Judge McShane notes that last term’s decision in Windsor v. United States  finding DOMA unconstitutional

may be distinguished from the present case in several respects. Yet, recounting such differences will not detract from the underlying principle shared in common by that case and the one now before me. The principle is one inscribed in the Constitution, and it requires that the state's marriage laws not "degrade or demean" the plaintiffs in violation of their rights to equal protection.

Unlike Justice Kennedy’s opinion for the Court in Windsor, however, Judge McShane’s opinion in Geiger is quite specific regarding the level of scrutiny being applied: rational basis.  McShane rejected two arguments for intermediate scrutiny.  First, he rejected the argument based upon a gender classification, concluding that the “targeted group here is neither males nor females, but homosexual males and homosexual females” and thus the state's marriage laws discriminate on the basis of sexual orientation, not gender.  Second, he rejected the applicability of the Ninth Circuit’s opinion in SmithKline Beecham Corp. v. Abbott Labs, reasoning that the panel's decision in SmithKline is not yet a truly final and binding decision given that the mandate has not issued pending en banc review. (Recall that last week, a federal district judge in Idaho found "SmithKline’s examination of Windsor is authoritative and binding").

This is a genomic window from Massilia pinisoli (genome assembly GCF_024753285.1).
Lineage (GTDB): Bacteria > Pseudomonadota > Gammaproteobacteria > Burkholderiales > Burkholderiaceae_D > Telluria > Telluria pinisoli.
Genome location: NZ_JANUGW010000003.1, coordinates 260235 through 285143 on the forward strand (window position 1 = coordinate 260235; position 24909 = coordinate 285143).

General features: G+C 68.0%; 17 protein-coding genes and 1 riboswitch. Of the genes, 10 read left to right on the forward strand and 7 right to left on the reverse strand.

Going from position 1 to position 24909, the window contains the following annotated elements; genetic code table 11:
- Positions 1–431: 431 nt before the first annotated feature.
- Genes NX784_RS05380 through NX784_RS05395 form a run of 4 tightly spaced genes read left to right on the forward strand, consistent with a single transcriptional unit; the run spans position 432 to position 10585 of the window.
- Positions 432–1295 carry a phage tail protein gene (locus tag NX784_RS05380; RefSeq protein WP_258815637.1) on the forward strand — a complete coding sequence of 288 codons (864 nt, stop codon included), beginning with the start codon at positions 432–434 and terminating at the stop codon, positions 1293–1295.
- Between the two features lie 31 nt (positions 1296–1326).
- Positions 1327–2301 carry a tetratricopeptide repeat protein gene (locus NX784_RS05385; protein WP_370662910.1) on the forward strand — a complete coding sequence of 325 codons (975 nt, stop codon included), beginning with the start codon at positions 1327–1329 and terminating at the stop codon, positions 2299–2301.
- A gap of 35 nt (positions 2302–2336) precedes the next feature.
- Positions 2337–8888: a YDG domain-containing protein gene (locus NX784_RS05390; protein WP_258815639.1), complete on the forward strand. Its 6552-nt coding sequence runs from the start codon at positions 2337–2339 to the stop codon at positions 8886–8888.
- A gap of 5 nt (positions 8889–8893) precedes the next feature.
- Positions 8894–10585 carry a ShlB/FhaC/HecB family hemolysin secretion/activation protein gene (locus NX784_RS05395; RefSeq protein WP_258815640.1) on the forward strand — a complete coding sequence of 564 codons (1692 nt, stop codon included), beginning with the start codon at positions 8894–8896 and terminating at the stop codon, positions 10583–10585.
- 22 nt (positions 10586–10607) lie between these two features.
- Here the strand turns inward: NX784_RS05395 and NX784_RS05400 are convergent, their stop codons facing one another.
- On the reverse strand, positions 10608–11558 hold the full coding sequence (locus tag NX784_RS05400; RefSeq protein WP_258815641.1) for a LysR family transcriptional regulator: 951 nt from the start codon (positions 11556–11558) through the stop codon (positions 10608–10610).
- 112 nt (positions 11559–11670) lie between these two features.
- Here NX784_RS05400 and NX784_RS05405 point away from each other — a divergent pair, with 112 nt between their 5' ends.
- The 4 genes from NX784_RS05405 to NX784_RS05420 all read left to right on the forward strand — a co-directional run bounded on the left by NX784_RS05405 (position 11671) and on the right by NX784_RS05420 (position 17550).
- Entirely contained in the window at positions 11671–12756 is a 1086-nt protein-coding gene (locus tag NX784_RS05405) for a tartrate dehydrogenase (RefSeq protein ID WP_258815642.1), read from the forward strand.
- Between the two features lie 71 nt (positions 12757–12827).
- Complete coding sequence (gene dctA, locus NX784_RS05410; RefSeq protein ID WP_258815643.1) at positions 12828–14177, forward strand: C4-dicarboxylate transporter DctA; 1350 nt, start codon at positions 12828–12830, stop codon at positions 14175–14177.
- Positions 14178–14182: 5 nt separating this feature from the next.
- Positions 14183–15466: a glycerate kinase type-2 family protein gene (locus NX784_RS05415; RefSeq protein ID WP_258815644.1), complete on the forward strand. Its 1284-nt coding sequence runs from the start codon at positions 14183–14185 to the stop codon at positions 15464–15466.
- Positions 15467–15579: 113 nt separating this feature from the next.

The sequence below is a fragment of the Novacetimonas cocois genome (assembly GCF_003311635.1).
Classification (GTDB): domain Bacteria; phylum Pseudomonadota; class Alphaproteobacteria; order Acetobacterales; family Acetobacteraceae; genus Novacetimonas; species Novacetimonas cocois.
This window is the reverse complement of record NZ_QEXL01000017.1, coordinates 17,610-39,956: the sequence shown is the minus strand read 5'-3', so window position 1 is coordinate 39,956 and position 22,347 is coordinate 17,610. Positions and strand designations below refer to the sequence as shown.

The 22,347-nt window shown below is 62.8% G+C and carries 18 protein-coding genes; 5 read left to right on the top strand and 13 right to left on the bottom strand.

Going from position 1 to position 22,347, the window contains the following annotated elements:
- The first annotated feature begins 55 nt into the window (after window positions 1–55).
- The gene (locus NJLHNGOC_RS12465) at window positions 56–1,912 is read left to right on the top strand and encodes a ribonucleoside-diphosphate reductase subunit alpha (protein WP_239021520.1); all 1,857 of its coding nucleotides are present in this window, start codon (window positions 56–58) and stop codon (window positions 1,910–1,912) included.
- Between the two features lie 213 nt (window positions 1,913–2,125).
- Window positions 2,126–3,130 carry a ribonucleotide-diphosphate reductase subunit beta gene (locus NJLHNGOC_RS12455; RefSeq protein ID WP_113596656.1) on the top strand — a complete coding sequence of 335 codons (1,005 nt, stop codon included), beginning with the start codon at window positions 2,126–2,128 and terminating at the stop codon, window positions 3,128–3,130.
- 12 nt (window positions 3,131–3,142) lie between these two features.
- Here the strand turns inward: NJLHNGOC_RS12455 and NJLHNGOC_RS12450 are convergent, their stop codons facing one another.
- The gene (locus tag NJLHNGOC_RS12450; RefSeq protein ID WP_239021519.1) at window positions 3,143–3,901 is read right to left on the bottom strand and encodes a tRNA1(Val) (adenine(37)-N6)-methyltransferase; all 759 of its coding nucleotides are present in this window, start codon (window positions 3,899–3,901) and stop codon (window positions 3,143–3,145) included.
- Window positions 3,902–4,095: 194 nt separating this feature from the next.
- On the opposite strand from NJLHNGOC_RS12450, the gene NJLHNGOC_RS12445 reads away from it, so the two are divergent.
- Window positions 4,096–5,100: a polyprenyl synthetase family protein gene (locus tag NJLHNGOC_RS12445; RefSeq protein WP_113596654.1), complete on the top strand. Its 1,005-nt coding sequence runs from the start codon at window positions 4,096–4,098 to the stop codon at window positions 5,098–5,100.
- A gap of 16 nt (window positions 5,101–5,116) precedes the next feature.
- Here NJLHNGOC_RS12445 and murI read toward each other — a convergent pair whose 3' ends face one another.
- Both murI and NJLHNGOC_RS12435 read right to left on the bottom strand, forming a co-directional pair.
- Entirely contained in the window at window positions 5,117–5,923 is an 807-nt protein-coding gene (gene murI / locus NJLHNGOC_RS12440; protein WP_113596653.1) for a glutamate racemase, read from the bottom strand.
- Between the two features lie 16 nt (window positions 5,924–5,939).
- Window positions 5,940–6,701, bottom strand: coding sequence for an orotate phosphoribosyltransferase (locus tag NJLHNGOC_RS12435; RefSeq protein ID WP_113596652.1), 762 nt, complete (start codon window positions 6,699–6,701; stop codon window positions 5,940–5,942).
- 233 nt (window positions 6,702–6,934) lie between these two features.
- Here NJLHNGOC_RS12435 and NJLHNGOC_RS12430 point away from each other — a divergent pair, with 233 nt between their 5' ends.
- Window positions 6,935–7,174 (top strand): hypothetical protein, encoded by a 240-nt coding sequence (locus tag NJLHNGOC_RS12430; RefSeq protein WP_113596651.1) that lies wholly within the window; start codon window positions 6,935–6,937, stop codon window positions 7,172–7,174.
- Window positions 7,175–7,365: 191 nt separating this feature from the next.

Judge McShane then engaged in the by now familiar analysis of government interests - - - including protecting traditional marriage and promoting responsible procreation - - - and their relationship to the same-sex marriage prohibition.  Like his fellow judges in recent cases, Judge McShane found rational basis is not satisfied.

And like some of his fellow judges, McShane shared his personal perspective.  McShane's provided his in an extended conclusion:

I am aware that a large number of Oregonians, perhaps even a majority, have religious or moral objections to expanding the definition of civil marriage (and thereby expanding the benefits and rights that accompany marriage) to gay and lesbian families. It was these same objections that led to the passage of Measure 36 in 2004 [the ballot measure defining marriage as only between a man and a woman]. Generations of Americans, my own included, were raised in a world in which homosexuality was believed to be a moral perversion,